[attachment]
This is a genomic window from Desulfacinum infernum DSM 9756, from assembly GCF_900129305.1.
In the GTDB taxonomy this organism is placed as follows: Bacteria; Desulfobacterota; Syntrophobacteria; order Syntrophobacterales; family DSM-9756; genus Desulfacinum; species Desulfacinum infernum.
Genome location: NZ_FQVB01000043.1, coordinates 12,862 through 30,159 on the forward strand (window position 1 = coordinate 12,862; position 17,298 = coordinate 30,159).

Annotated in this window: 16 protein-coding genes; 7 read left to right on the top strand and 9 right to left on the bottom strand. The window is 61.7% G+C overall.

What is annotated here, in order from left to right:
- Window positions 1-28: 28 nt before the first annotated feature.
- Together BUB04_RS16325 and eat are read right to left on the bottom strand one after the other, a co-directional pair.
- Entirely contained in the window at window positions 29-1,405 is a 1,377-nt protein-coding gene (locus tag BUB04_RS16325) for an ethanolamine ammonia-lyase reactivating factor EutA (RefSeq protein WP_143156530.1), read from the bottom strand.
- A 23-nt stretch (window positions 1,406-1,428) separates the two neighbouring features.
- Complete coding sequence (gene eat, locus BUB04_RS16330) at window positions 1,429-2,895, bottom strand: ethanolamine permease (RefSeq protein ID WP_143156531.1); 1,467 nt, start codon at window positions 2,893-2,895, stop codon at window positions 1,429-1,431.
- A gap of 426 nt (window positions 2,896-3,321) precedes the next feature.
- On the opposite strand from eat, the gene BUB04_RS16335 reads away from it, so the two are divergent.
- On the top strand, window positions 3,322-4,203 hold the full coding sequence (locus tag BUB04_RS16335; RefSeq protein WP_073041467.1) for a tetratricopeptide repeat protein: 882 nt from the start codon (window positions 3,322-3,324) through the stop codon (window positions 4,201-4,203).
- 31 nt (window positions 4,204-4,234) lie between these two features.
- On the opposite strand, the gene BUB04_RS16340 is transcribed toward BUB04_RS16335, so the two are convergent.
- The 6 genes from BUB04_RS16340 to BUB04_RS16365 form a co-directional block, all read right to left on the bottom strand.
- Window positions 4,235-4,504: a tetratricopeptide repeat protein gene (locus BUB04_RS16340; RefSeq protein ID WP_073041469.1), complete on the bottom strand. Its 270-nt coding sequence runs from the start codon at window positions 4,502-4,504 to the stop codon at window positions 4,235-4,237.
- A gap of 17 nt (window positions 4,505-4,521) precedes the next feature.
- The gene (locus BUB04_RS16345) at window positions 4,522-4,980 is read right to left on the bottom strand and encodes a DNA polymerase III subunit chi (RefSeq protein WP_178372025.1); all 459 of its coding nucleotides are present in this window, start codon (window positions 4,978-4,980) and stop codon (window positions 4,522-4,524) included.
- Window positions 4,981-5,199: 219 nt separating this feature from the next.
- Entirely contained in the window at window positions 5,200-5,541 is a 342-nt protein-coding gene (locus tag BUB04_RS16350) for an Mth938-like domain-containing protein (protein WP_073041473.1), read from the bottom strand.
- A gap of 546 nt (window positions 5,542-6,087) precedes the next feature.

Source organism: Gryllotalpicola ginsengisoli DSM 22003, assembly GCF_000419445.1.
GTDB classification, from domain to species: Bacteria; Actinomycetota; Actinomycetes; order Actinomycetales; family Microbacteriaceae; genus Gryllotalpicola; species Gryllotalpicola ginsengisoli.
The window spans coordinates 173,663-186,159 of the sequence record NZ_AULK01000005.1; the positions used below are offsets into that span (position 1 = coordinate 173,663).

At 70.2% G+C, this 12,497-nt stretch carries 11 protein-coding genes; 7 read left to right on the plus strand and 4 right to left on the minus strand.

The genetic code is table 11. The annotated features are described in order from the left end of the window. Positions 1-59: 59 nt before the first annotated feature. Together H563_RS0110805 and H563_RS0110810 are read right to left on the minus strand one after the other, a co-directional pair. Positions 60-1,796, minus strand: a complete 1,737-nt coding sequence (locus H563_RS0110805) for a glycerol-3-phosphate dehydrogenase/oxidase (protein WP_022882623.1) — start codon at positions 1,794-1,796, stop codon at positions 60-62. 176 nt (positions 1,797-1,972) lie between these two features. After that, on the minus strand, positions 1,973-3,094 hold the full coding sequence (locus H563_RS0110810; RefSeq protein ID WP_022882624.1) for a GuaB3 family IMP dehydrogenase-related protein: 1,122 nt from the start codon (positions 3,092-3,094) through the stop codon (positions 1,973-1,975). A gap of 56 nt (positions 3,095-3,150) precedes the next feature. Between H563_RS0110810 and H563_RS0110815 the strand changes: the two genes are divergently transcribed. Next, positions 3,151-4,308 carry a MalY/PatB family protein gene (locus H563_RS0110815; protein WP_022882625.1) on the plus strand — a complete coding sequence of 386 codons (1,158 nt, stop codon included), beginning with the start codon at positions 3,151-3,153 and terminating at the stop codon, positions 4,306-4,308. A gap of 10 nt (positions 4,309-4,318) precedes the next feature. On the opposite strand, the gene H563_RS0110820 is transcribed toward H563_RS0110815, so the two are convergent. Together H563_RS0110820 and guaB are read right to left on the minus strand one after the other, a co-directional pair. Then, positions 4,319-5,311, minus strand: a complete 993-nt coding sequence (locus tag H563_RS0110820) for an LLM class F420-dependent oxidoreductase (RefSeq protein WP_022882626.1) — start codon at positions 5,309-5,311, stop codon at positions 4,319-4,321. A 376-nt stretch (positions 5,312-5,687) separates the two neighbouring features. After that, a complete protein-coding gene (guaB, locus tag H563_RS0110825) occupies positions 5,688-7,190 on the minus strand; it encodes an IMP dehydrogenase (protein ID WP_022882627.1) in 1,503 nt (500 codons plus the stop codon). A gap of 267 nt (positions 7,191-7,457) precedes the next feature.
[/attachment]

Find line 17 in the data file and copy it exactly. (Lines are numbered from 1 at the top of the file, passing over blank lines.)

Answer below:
- Window positions 4,235-4,504: a tetratricopeptide repeat protein gene (locus BUB04_RS16340; RefSeq protein ID WP_073041469.1), complete on the bottom strand. Its 270-nt coding sequence runs from the start codon at window positions 4,502-4,504 to the stop codon at window positions 4,235-4,237.